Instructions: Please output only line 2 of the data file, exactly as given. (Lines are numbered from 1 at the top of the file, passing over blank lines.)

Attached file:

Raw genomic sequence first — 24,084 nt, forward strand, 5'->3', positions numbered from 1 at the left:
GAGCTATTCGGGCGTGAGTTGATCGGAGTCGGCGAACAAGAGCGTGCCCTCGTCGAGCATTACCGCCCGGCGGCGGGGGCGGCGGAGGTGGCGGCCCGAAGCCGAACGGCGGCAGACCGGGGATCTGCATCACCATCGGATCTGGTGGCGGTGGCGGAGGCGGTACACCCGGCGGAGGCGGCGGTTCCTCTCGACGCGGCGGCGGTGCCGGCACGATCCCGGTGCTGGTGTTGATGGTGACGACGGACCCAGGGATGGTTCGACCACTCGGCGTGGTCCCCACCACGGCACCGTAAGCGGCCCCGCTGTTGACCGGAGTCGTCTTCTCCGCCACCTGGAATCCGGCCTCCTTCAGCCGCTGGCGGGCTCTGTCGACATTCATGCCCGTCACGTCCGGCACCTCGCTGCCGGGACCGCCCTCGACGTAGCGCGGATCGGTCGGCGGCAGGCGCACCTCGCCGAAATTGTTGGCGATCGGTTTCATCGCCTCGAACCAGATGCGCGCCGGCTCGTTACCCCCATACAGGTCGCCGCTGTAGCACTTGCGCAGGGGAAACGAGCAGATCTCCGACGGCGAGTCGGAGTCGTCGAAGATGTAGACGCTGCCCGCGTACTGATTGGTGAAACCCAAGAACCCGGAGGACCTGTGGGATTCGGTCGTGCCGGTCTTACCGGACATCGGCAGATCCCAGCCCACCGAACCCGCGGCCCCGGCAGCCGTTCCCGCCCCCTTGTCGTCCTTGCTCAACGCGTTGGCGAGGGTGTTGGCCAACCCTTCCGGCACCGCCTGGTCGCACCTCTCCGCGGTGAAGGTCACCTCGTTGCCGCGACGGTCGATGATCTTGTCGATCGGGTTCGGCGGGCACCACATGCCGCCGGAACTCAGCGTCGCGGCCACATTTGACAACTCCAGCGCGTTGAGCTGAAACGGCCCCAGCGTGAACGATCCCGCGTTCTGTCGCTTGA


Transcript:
GAGCTATTCGGGCGTGAGTTGATCGGAGTCGGCGAACAAGAGCGTGCCCTCGTCGAGCATTACCGCCCGGCGGCGGGGGCGGCGGAGGTGGCGGCCCGAAGCCGAACGGCGGCAGACCGGGGATCTGCATCACCATCGGATCTGGTGGCGGTGGCGGAGGCGGTACACCCGGCGGAGGCGGCGGTTCCTCTCGACGCGGCGGCGGTGCCGGCACGATCCCGGTGCTGGTGTTGATGGTGACGACGGACCCAGGGATGGTTCGACCACTCGGCGTGGTCCCCACCACGGCACCGTAAGCGGCCCCGCTGTTGACCGGAGTCGTCTTCTCCGCCACCTGGAATCCGGCCTCCTTCAGCCGCTGGCGGGCTCTGTCGACATTCATGCCCGTCACGTCCGGCACCTCGCTGCCGGGACCGCCCTCGACGTAGCGCGGATCGGTCGGCGGCAGGCGCACCTCGCCGAAATTGTTGGCGATCGGTTTCATCGCCTCGAACCAGATGCGCGCCGGCTCGTTACCCCCATACAGGTCGCCGCTGTAGCACTTGCGCAGGGGAAACGAGCAGATCTCCGACGGCGAGTCGGAGTCGTCGAAGATGTAGACGCTGCCCGCGTACTGATTGGTGAAACCCAAGAACCCGGAGGACCTGTGGGATTCGGTCGTGCCGGTCTTACCGGACATCGGCAGATCCCAGCCCACCGAACCCGCGGCCCCGGCAGCCGTTCCCGCCCCCTTGTCGTCCTTGCTCAACGCGTTGGCGAGGGTGTTGGCCAACCCTTCCGGCACCGCCTGGTCGCACCTCTCCGCGGTGAAGGTCACCTCGTTGCCGCGACGGTCGATGATCTTGTCGATCGGGTTCGGCGGGCACCACATGCCGCCGGAACTCAGCGTCGCGGCCACATTTGACAACTCCAGCGCGTTGAGCTGAAACGGCCCCAGCGTGAACGATCCCGCGTTCTGTCGCTTGA